- Department of Crop Production Ecology, Swedish University of Agricultural Sciences
Welc, Monika; Lundkvist, Anneli; Nordh, Nils-Erik; Verwijst, Theo
According to guidelines for willow short rotation coppice (SRC), weeding is needed during establishment, while weed populations which develop later under a well-established willow canopy do not require control. However, farmers are concerned that weeds which develop in SRC may result in long-lasting weed infestations in succeeding crops after SRC termination. We assessed the effects of two SRC-termination methods (with shallow and deep soil cultivation) on the development of the weed flora in a cereal system (CS) and in SRC during six seasons. Richness, ground cover, life-cycle strategy and composition of the weed species, and their environmental requirements (inferred from Ellenberg index) were evaluated. SRC-termination method had no effect on the weed community trajectories in the succeeding SRC and CS. However, cropping system and growing season had significant impacts on species richness, ground cover and composition of the weed flora. Differences in weed communities over time and between cropping systems were related to the impact of cropping systems on factors such as light, soil moisture, nitrogen level, and soil reaction, as inferred from the Ellenberg index. After termination of the old willow cultivation, the weed flora of the SRC and CS rapidly diverged and approached the weed flora characteristic for old willow stands and non-weeded old cereal plot, respectively. We conclude that willow stands can be converted, regardless of termination method, either into willow or cereal cultivations without additional risk of weed infestations other than those specific for their respective cropping systems. Furthermore, willow cultivations in agriculture contribute to floristic diversity at the landscape scale.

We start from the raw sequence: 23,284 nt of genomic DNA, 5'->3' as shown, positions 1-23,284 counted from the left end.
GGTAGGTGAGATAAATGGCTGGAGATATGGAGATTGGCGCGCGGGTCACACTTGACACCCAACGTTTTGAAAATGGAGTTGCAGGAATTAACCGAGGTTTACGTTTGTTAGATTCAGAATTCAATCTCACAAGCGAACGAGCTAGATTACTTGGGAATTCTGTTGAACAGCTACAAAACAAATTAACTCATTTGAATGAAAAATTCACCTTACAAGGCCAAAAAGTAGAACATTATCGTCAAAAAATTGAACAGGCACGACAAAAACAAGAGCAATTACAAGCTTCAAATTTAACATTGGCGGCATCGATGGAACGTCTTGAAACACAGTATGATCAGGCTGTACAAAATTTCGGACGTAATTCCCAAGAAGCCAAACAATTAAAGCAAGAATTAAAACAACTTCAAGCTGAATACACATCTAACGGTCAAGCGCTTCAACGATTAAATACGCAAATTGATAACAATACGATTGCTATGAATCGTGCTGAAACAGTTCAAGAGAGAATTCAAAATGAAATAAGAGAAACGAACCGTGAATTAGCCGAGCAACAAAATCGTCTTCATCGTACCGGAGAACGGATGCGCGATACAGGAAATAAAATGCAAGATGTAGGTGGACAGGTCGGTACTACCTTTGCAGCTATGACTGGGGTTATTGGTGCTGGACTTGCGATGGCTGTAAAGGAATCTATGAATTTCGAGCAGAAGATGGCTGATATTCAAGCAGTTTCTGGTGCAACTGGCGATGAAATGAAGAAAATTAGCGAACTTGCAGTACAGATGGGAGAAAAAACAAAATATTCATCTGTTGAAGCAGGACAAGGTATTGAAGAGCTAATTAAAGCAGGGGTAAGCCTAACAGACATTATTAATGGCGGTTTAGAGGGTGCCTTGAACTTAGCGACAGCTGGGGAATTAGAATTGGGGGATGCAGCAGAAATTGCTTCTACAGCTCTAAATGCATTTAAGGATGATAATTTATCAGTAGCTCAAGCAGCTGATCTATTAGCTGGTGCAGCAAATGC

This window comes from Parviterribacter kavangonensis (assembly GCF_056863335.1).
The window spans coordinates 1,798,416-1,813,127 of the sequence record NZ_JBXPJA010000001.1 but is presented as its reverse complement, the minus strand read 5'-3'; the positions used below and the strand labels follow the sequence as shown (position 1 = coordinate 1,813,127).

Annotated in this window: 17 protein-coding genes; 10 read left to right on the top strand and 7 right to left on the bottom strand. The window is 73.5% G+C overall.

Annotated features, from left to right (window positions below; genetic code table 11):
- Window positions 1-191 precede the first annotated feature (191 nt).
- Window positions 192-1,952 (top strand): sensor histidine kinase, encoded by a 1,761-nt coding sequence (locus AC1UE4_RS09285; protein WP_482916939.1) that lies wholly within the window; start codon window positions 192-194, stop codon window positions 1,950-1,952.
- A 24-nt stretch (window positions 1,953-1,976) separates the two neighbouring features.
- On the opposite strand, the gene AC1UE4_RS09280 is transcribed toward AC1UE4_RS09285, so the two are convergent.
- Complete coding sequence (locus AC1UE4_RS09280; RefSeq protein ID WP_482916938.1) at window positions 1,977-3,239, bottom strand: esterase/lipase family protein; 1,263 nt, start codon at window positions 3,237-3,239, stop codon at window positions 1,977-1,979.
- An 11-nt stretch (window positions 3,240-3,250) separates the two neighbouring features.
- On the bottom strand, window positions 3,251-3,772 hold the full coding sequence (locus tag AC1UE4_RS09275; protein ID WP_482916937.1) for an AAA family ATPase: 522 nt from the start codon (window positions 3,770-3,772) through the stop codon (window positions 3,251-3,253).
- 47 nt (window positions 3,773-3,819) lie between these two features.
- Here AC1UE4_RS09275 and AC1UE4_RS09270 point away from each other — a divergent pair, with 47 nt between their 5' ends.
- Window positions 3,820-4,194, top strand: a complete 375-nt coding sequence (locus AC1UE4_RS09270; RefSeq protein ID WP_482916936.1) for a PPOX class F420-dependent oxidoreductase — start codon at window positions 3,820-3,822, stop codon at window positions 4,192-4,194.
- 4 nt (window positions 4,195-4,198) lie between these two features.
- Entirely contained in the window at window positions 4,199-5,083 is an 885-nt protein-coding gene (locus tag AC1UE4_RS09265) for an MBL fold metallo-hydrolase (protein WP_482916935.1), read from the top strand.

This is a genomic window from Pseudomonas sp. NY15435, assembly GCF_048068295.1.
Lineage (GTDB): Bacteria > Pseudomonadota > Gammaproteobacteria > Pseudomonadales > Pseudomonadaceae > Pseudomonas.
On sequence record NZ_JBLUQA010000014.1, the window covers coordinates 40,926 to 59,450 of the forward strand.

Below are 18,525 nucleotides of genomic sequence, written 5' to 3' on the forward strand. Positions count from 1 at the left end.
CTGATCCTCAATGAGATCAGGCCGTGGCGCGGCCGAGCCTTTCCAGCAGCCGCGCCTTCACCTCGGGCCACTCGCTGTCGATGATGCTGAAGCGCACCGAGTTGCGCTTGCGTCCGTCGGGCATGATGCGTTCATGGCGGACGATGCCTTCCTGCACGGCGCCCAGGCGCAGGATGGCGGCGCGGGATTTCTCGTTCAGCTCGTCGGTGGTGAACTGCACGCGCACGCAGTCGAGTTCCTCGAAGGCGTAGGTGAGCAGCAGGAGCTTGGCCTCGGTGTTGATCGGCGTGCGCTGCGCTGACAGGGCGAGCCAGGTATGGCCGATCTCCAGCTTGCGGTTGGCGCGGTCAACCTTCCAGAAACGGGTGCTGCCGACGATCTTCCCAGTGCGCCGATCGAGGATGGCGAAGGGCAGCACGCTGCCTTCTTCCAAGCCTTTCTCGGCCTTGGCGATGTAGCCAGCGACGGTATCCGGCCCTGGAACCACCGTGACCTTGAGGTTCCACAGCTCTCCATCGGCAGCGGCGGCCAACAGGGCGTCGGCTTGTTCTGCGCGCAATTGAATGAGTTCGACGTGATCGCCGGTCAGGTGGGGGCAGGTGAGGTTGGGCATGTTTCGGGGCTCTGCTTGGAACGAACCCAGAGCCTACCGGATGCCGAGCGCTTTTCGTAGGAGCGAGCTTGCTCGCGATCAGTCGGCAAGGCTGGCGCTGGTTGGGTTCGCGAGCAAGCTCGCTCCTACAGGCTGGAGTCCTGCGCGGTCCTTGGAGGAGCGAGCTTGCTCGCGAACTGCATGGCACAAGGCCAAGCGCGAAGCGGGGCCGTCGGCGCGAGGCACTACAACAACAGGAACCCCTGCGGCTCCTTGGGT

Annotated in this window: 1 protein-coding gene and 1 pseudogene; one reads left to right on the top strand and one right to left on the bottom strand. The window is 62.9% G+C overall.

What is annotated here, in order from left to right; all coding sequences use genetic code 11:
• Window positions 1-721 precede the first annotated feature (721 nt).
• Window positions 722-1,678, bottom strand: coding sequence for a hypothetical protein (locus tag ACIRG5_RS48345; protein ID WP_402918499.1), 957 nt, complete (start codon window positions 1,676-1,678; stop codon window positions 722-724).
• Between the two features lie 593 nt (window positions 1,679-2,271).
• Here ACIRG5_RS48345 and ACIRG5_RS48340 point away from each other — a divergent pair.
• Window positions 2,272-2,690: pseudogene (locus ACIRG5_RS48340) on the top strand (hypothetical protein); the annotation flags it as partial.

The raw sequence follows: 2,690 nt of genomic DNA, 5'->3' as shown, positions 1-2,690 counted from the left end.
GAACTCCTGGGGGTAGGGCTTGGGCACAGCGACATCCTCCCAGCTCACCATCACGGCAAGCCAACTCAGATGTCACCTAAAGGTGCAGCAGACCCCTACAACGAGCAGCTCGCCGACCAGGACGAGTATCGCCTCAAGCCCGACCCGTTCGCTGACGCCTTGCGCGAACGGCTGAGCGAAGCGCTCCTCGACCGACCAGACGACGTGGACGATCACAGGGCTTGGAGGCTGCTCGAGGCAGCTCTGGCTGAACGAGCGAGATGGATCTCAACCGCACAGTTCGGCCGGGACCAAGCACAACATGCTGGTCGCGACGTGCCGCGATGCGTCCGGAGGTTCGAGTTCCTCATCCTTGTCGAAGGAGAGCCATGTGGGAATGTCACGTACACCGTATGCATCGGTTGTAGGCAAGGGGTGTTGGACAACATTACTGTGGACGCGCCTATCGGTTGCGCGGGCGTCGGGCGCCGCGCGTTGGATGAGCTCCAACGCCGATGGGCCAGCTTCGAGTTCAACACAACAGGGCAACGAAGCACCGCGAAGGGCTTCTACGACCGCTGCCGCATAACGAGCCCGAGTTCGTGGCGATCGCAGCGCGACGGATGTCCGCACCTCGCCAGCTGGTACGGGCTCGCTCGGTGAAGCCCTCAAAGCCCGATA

crop, diversity, Ellenberg index, flora, life cycle, Salix spp., short rotation forestry, termination method, weed outbreak, weed species composition, weed species ground cover, weed species richness
2017, Volume: 15, number: 4, pages: 1795-1814
SLU Plant Protection Network